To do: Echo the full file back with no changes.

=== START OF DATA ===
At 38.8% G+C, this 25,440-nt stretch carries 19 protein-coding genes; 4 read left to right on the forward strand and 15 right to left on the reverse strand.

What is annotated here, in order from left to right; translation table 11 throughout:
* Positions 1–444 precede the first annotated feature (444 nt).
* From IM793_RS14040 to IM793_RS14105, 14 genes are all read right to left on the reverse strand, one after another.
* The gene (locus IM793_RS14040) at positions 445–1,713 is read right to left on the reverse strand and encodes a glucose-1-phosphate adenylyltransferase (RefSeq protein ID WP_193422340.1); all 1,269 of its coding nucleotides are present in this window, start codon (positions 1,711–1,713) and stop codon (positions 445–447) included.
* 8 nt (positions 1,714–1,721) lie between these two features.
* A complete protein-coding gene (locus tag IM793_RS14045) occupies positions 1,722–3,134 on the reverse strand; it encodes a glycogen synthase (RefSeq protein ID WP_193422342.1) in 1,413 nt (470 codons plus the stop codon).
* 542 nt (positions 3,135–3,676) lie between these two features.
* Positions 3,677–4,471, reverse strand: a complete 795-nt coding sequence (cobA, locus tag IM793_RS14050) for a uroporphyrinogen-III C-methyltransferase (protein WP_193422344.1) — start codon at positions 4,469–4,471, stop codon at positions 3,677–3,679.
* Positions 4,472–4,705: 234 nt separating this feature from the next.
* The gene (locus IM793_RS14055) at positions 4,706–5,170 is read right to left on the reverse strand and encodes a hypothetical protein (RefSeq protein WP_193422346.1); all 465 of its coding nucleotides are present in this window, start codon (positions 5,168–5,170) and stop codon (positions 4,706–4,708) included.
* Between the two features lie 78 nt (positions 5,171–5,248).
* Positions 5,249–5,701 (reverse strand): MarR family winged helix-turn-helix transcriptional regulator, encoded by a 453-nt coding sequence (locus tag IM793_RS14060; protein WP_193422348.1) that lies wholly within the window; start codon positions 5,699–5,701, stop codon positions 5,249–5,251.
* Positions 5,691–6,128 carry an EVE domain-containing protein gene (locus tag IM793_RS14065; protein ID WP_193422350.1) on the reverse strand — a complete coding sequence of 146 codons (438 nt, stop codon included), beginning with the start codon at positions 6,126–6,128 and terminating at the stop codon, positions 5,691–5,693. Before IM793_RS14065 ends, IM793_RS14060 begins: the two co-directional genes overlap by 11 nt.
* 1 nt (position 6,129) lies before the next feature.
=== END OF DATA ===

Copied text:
At 38.8% G+C, this 25,440-nt stretch carries 19 protein-coding genes; 4 read left to right on the forward strand and 15 right to left on the reverse strand.

What is annotated here, in order from left to right; translation table 11 throughout:
* Positions 1–444 precede the first annotated feature (444 nt).
* From IM793_RS14040 to IM793_RS14105, 14 genes are all read right to left on the reverse strand, one after another.
* The gene (locus IM793_RS14040) at positions 445–1,713 is read right to left on the reverse strand and encodes a glucose-1-phosphate adenylyltransferase (RefSeq protein ID WP_193422340.1); all 1,269 of its coding nucleotides are present in this window, start codon (positions 1,711–1,713) and stop codon (positions 445–447) included.
* 8 nt (positions 1,714–1,721) lie between these two features.
* A complete protein-coding gene (locus tag IM793_RS14045) occupies positions 1,722–3,134 on the reverse strand; it encodes a glycogen synthase (RefSeq protein ID WP_193422342.1) in 1,413 nt (470 codons plus the stop codon).
* 542 nt (positions 3,135–3,676) lie between these two features.
* Positions 3,677–4,471, reverse strand: a complete 795-nt coding sequence (cobA, locus tag IM793_RS14050) for a uroporphyrinogen-III C-methyltransferase (protein WP_193422344.1) — start codon at positions 4,469–4,471, stop codon at positions 3,677–3,679.
* Positions 4,472–4,705: 234 nt separating this feature from the next.
* The gene (locus IM793_RS14055) at positions 4,706–5,170 is read right to left on the reverse strand and encodes a hypothetical protein (RefSeq protein WP_193422346.1); all 465 of its coding nucleotides are present in this window, start codon (positions 5,168–5,170) and stop codon (positions 4,706–4,708) included.
* Between the two features lie 78 nt (positions 5,171–5,248).
* Positions 5,249–5,701 (reverse strand): MarR family winged helix-turn-helix transcriptional regulator, encoded by a 453-nt coding sequence (locus tag IM793_RS14060; protein WP_193422348.1) that lies wholly within the window; start codon positions 5,699–5,701, stop codon positions 5,249–5,251.
* Positions 5,691–6,128 carry an EVE domain-containing protein gene (locus tag IM793_RS14065; protein ID WP_193422350.1) on the reverse strand — a complete coding sequence of 146 codons (438 nt, stop codon included), beginning with the start codon at positions 6,126–6,128 and terminating at the stop codon, positions 5,691–5,693. Before IM793_RS14065 ends, IM793_RS14060 begins: the two co-directional genes overlap by 11 nt.
* 1 nt (position 6,129) lies before the next feature.